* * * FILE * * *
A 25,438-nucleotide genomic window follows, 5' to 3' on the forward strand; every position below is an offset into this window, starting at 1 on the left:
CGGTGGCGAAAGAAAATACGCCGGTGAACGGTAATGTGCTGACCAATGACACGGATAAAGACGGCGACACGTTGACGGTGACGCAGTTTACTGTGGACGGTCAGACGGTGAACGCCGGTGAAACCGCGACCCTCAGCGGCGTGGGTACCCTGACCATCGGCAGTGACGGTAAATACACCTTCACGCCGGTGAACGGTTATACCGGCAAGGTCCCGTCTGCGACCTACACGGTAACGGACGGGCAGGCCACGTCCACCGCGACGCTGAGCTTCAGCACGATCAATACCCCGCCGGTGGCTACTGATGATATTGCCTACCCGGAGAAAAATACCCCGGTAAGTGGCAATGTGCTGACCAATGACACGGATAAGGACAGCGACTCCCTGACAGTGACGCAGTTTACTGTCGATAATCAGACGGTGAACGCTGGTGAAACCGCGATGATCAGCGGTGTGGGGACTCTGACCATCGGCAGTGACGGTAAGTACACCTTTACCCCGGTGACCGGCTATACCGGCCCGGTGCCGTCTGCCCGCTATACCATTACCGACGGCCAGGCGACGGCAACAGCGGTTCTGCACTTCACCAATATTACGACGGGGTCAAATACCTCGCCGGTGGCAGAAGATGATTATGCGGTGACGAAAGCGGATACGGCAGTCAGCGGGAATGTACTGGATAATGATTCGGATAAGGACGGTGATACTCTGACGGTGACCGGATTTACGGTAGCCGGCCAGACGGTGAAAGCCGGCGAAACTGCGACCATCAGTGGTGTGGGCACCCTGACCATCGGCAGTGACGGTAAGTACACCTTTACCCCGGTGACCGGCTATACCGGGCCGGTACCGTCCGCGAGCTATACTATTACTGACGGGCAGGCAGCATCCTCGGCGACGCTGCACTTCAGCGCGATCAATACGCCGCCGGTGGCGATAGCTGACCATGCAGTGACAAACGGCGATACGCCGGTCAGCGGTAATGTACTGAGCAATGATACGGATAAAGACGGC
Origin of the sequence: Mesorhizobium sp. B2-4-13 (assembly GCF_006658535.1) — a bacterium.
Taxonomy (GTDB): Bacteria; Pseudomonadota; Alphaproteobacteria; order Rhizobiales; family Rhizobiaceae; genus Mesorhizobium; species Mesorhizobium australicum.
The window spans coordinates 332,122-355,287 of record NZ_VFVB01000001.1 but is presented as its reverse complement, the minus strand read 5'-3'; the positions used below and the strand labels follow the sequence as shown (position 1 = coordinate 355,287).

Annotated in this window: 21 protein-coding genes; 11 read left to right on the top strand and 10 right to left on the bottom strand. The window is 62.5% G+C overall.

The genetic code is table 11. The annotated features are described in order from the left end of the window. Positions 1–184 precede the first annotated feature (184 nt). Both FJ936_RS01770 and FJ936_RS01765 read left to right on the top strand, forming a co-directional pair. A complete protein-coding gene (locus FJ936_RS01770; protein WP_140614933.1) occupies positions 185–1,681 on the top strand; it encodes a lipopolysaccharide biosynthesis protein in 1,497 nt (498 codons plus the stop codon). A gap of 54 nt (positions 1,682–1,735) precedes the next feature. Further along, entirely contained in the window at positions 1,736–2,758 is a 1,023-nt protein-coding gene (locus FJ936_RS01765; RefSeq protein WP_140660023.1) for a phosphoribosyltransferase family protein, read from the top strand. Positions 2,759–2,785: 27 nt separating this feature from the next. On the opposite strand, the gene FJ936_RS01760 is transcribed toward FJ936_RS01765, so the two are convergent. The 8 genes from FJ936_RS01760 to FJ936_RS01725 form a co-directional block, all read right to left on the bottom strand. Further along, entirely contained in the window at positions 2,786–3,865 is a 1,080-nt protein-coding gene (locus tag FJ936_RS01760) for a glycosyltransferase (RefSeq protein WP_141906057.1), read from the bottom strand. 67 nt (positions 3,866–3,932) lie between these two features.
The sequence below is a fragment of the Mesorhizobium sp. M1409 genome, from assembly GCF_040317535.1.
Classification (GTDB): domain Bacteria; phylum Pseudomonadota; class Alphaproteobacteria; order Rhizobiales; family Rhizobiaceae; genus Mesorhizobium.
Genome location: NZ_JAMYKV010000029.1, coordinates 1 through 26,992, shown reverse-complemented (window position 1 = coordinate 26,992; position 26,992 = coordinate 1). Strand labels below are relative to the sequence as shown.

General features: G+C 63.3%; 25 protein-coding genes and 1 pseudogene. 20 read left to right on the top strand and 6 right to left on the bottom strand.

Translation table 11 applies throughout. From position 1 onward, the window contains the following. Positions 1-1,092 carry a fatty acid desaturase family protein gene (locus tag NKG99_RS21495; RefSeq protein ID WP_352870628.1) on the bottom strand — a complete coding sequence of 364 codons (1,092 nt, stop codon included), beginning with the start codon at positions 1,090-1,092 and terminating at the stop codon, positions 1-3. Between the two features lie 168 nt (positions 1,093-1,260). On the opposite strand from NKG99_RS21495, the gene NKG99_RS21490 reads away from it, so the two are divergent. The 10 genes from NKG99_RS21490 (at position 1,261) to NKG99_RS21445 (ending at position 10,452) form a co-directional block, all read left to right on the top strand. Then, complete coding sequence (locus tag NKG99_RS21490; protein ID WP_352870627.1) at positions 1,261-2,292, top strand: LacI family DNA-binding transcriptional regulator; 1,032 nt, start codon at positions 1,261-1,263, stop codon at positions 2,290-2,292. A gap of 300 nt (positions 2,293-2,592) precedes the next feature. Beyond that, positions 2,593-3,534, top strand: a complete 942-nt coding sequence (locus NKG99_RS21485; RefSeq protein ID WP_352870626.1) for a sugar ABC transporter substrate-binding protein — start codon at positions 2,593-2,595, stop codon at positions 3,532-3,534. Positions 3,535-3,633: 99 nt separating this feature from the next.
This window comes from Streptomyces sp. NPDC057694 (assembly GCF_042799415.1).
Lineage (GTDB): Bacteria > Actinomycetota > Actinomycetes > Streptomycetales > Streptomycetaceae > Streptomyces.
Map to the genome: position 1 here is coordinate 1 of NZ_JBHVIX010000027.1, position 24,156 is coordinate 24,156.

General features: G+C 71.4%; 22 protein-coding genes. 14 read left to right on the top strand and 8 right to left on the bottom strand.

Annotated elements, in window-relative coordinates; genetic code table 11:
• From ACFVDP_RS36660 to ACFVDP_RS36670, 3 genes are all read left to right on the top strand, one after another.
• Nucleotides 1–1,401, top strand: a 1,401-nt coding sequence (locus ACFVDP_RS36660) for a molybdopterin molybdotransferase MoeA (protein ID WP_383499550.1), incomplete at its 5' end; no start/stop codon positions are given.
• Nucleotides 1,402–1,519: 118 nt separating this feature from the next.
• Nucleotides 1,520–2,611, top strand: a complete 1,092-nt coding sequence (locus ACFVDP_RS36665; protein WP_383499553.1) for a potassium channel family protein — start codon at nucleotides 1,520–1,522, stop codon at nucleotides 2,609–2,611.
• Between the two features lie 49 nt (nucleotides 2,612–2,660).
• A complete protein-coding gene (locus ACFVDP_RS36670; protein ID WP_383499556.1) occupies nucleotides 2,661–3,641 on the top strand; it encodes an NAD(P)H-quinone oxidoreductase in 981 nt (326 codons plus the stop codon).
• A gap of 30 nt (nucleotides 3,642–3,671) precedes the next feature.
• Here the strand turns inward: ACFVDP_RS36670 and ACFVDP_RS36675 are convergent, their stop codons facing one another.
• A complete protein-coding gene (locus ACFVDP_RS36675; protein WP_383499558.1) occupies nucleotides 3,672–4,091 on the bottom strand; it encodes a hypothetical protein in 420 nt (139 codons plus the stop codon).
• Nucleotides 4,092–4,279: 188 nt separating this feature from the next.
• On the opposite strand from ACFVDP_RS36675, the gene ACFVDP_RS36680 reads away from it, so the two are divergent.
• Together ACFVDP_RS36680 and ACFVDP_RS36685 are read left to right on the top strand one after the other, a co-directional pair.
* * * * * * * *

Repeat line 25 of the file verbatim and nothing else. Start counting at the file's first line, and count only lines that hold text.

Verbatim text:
• Here the strand turns inward: ACFVDP_RS36670 and ACFVDP_RS36675 are convergent, their stop codons facing one another.